The eviction hearing will be scheduled for 5-10 days after the date the landlord requests a hearing.

If the tenant chooses to file a response to the complaint, it must be done within 5 days of receiving the summons; however, the tenant is not required to file an answer to attend the hearing.

If the case is heard in Magistrate Court, either the landlord or tenant could request that the case be “removed” to the Circuit Court, if the amount of past-due rent or other damages is over a set dollar amount. This could add another 7-10 days to the process.

If the judicial officer rules in favor of the landlord, the judicial officer will choose when a tenant has to move out of a rental unit. This could be immediately after the hearing or even a few weeks later.

Eviction Writ of Possession on iPropertyManagement.com

Step 4: Writ of Possession Is Issued

Depending on which type of hearing it is (i.e., unlawful entry/detainer, ejectment, or removal of tenant), the sheriff may already be scheduled to appear at the final day of the court-ordered deadline to remove the tenant. In those instances, no writ of possession is required.

However, in other cases, if the tenant fails to move out by the end of the court-ordered deadline, the landlord must return to court and request a separate writ of possession to forcibly remove the tenant.

Eviction property possession returned on iPropertyManagement.com

Step 5: Possession of Property is Returned

If the tenant doesn’t move out by the judicial officer’s deadline, the sheriff will return to forcibly remove the tenant.

Depending on the type of eviction case (i.e., unlawful entry/detainer, ejectment, or removal of tenant) this could happen on the final day of the court-ordered deadline, the day after the deadline, or only after a landlord has returned to the court and requested a writ of possession.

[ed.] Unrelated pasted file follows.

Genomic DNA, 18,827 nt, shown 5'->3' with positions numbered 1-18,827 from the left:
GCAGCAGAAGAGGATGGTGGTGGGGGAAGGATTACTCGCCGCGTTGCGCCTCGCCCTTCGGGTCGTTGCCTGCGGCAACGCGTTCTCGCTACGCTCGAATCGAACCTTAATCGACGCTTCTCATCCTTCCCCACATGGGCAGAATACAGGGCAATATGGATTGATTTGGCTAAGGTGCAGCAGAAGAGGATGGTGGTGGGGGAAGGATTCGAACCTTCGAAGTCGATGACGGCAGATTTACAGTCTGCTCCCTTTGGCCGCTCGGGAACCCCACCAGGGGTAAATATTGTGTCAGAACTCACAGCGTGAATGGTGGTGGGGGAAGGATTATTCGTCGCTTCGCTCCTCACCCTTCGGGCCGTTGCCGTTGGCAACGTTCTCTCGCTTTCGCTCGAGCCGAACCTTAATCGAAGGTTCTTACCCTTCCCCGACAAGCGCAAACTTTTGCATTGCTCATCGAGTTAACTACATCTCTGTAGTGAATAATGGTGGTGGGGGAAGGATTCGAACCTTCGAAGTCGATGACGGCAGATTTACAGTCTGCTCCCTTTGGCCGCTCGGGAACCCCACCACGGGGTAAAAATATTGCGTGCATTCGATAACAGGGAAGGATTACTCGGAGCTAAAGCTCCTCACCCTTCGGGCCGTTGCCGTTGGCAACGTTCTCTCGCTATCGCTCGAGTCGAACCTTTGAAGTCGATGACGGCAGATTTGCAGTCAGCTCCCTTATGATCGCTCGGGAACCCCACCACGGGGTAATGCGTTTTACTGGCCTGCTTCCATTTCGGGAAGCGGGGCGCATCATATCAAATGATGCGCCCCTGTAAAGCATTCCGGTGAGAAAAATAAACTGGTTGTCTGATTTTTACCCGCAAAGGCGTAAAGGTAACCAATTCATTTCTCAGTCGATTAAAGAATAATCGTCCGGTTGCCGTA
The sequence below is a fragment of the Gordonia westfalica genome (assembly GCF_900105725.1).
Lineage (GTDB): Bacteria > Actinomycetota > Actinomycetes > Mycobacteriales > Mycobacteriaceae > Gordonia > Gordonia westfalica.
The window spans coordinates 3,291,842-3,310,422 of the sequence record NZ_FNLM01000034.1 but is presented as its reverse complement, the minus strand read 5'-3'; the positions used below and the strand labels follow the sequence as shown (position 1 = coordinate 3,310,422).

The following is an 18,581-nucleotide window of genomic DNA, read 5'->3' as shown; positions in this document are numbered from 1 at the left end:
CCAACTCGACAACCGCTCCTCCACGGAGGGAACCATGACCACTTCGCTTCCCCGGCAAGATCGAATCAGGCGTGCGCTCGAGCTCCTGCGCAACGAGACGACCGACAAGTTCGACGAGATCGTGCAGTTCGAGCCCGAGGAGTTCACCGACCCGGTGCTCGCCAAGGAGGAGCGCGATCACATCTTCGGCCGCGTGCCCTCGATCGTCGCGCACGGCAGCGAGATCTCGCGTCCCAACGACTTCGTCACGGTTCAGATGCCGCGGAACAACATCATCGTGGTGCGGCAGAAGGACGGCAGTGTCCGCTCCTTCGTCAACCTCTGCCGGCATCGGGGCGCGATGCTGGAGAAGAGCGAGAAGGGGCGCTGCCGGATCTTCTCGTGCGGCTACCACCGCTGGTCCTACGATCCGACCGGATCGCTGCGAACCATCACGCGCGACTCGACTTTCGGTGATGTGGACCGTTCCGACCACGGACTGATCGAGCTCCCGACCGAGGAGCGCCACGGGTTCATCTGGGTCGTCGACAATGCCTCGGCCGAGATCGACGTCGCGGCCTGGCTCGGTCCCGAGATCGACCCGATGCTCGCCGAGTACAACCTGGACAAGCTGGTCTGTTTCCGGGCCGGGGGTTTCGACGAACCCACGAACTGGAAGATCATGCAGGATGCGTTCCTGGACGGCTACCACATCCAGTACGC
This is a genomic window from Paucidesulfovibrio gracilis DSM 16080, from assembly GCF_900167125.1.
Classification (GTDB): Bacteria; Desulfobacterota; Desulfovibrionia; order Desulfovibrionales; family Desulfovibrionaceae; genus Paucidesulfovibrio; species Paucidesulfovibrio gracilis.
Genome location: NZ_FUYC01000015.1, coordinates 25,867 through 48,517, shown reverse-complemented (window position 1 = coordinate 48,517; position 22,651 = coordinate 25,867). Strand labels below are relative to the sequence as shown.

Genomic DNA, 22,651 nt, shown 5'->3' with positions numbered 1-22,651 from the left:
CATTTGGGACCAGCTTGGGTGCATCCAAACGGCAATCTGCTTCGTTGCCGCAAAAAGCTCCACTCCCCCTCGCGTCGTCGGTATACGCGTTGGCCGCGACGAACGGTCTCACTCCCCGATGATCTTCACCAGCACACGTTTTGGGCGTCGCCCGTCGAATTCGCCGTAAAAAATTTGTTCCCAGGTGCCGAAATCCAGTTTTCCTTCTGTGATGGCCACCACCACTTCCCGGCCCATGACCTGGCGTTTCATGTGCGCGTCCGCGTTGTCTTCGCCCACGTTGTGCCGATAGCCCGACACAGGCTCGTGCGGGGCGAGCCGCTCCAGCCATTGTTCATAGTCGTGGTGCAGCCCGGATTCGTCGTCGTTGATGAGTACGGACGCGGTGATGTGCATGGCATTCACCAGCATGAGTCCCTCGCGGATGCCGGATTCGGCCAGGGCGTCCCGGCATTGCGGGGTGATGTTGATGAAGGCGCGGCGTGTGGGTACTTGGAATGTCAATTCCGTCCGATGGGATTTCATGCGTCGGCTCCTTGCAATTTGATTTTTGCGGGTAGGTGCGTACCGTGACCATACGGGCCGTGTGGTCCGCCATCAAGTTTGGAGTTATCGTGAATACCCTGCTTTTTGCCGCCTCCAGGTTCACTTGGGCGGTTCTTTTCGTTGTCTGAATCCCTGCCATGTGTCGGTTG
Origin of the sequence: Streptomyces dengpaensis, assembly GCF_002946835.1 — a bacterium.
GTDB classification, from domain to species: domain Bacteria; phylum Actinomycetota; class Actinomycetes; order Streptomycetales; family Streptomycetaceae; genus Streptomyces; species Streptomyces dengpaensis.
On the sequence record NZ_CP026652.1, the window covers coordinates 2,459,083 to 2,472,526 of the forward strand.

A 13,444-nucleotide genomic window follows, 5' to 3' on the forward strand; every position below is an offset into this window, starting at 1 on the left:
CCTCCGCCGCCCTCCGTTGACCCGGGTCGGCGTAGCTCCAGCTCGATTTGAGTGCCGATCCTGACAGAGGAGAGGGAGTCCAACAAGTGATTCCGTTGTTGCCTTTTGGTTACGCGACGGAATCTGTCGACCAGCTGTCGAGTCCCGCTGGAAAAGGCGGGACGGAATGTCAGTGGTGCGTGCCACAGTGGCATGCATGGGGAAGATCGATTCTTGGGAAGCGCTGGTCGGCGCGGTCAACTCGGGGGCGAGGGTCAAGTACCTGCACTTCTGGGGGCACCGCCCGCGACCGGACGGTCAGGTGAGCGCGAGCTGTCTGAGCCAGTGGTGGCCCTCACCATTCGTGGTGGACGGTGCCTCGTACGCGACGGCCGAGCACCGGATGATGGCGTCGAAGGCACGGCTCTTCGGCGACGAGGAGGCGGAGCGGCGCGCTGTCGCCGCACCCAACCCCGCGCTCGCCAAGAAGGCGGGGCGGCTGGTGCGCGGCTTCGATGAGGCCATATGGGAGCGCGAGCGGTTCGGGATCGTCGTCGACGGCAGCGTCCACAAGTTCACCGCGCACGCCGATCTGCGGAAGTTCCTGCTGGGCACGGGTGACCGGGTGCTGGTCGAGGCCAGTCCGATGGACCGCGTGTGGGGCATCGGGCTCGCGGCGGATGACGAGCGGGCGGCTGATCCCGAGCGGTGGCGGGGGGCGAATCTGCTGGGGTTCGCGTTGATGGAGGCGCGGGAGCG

If a writ of possession is required, this will add more time to the process.

West Virginia Eviction Process Timeline

In West Virginia, an eviction can be completed in 1 to 3 months but can take longer depending on the reason for eviction, whether the eviction is contested, which days courts are (or aren’t) in session and other various possible delays.

Below are the parts of the West Virginia eviction process outside the control of landlords for cases that go uncontested.

Step Estimated Time
Initial Notice Period 30-90 Calendar Days
Court Issuing/Serving Summons 10-120 Calendar Days
Tenant Response Period 5 Business Days
Court Ruling 5-10Business Days
Court Serving Writ of Possession ~1-21 Business Days
Final Notice Period 1-3 Calendar Days

Flowchart of West Virginia Eviction Process

West Virginia Eviction Process Flowchart on iPropertyManagement.com

West Virginia Eviction Court Fees

The cost of an eviction in Washington D.C. for all filing, court, and service fees can vary based on the court’s venue and service fees. For cases filed in Magistrate Court, the average cost is $80.  For cases filed in Circuit Court, the average cost is $250.

Fee Magistrate Circuit
Initial Court Filing $30+ $200
Summons Service ~$25 ~$25
Writ of Possession Service $25 $25
Notice of Appeal Filing (Optional) $200 $200